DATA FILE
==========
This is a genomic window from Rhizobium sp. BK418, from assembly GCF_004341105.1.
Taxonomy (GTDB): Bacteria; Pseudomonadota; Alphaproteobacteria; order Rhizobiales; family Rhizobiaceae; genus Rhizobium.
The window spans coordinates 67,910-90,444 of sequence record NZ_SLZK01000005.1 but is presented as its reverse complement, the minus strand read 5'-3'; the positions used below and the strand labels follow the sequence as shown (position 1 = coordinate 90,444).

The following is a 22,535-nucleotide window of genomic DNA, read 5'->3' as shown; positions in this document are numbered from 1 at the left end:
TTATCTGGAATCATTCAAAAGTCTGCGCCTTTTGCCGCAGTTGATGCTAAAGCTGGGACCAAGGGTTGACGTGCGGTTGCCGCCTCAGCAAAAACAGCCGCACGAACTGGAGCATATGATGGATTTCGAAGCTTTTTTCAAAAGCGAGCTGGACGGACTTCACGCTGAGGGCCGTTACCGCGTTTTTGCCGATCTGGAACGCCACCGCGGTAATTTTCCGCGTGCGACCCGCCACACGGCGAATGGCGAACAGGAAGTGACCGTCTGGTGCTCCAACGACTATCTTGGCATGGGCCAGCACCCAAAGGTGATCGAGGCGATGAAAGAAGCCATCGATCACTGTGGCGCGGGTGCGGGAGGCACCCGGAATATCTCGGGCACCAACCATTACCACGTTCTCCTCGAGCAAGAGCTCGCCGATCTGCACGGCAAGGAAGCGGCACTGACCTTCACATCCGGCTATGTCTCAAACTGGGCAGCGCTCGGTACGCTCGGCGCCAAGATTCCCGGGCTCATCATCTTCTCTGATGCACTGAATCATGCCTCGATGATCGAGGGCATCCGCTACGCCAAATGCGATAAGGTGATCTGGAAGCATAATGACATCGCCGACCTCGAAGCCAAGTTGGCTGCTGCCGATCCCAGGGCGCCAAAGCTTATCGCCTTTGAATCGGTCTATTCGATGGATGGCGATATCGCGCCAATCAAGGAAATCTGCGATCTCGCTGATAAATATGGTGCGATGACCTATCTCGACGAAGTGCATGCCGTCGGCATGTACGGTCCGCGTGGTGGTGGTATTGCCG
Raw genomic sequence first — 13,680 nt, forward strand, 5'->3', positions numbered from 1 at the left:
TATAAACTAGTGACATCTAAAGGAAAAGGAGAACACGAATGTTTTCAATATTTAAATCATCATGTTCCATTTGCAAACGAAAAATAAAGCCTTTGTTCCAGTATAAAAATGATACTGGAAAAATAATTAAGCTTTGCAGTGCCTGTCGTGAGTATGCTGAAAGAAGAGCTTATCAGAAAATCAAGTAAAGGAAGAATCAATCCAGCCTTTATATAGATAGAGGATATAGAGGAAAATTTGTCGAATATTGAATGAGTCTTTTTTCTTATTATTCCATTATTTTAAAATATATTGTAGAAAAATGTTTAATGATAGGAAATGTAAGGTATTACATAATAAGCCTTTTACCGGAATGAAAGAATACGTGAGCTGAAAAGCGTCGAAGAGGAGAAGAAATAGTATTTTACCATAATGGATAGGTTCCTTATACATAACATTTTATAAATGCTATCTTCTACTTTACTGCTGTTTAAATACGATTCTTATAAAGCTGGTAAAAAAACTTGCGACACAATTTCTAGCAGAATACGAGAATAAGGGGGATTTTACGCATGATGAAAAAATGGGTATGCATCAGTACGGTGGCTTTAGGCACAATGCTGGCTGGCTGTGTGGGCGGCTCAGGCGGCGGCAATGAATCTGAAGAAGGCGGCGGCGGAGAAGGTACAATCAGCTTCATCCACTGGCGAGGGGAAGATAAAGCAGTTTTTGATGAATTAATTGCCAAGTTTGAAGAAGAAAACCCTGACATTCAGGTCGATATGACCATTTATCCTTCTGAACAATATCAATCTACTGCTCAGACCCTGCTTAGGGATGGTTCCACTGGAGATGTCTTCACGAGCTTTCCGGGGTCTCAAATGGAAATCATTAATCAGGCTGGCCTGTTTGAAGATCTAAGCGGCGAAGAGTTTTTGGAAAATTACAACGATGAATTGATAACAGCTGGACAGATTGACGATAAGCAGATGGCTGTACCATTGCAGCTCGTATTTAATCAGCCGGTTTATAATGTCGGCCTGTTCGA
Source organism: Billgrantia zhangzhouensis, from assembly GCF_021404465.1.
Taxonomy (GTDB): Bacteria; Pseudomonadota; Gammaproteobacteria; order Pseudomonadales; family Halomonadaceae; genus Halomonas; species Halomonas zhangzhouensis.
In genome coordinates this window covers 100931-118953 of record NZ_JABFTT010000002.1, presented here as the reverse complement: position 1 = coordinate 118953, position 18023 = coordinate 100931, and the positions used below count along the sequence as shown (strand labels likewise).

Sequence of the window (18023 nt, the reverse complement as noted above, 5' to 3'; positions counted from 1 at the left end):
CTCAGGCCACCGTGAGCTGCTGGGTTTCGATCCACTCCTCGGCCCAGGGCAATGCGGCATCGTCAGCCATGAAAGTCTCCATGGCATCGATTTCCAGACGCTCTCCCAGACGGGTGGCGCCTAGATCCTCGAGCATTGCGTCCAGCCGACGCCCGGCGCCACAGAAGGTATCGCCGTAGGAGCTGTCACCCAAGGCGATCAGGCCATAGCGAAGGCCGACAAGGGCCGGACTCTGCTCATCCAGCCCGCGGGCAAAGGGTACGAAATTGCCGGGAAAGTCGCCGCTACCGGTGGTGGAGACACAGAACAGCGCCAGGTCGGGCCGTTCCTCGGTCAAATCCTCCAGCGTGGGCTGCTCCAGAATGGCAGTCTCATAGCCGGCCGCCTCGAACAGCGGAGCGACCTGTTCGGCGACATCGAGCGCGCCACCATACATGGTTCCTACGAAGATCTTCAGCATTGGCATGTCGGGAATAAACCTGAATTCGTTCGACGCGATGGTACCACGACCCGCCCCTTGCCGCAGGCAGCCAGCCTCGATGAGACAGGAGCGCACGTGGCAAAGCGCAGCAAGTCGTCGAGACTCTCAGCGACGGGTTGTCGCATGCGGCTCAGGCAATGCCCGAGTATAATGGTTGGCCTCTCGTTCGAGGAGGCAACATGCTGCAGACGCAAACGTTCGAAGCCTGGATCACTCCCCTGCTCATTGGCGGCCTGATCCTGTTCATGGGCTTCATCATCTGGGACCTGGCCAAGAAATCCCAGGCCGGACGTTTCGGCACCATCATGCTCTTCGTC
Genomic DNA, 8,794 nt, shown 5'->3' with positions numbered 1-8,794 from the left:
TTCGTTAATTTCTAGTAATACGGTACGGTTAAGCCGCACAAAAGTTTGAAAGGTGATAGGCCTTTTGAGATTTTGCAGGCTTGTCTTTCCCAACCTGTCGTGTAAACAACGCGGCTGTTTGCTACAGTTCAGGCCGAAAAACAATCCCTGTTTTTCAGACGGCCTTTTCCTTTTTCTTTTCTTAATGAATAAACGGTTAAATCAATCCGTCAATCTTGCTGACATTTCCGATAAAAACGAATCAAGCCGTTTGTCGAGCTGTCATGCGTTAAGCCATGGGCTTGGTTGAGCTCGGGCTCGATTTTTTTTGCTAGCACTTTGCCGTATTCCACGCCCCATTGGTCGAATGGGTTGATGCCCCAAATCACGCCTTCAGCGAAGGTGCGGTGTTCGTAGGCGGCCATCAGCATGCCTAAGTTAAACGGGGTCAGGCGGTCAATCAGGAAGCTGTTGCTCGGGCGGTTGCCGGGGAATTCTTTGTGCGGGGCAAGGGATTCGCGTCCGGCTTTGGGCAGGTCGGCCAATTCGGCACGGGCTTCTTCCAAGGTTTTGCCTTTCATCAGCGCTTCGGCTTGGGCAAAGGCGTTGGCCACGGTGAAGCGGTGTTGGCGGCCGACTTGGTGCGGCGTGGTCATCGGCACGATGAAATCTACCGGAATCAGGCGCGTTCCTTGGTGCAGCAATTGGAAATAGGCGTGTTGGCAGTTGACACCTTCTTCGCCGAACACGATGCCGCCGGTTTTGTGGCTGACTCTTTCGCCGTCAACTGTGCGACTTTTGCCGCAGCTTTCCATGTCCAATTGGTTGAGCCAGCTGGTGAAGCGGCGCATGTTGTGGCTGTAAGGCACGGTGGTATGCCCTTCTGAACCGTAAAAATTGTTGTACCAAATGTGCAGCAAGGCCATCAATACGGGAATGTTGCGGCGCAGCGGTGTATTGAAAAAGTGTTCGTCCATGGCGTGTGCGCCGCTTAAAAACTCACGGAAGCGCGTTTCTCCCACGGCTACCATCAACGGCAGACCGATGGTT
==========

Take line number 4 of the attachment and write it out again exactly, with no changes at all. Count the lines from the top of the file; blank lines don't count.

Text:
The following is a 22,535-nucleotide window of genomic DNA, read 5'->3' as shown; positions in this document are numbered from 1 at the left end: